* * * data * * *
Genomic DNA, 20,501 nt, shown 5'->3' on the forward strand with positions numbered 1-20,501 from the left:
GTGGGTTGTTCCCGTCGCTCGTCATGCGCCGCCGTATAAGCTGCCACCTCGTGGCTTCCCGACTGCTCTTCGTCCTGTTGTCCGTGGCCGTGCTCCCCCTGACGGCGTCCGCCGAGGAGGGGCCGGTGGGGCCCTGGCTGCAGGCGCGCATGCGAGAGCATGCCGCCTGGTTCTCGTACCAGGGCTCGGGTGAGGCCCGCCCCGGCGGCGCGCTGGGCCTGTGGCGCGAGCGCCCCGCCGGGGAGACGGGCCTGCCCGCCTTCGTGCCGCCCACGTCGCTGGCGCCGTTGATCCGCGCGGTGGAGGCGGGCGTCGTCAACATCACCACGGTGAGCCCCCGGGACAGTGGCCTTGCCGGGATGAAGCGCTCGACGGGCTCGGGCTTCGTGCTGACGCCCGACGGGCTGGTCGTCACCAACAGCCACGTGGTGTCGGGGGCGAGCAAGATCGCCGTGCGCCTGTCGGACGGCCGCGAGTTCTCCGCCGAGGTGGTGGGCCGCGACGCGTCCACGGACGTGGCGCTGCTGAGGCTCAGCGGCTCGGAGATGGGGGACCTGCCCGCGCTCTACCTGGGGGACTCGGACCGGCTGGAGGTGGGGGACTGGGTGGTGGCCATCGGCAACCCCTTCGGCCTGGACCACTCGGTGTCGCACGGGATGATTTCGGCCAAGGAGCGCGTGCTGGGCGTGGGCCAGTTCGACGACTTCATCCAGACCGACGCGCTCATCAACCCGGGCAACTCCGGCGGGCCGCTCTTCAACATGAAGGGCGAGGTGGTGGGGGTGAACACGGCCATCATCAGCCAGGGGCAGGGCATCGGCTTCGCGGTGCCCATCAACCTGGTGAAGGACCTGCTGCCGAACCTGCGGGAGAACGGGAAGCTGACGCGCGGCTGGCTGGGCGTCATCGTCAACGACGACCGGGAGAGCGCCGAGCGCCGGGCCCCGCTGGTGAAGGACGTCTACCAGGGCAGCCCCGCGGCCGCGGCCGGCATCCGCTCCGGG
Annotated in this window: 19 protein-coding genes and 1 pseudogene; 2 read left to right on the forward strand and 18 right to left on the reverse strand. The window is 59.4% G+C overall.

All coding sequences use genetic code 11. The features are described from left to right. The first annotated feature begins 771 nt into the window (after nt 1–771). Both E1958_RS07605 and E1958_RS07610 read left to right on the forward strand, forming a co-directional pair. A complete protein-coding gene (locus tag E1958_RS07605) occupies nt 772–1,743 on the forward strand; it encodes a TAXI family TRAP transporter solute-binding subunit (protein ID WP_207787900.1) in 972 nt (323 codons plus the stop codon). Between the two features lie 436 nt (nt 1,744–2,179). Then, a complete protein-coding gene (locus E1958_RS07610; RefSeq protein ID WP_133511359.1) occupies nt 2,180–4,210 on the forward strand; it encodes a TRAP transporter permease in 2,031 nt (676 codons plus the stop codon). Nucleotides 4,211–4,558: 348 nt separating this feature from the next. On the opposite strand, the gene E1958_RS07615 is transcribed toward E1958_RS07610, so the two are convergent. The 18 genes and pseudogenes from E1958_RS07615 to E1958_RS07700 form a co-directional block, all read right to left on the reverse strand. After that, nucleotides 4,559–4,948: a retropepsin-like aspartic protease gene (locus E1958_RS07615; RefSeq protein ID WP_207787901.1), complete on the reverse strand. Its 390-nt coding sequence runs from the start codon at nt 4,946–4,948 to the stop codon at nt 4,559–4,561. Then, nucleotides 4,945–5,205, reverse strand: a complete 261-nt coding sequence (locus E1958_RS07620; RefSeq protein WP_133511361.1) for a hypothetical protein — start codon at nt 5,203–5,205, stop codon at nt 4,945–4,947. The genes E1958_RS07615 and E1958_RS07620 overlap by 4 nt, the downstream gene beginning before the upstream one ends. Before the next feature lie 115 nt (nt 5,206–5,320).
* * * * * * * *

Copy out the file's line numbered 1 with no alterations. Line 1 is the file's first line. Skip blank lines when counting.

Genomic DNA, 20,501 nt, shown 5'->3' on the forward strand with positions numbered 1-20,501 from the left: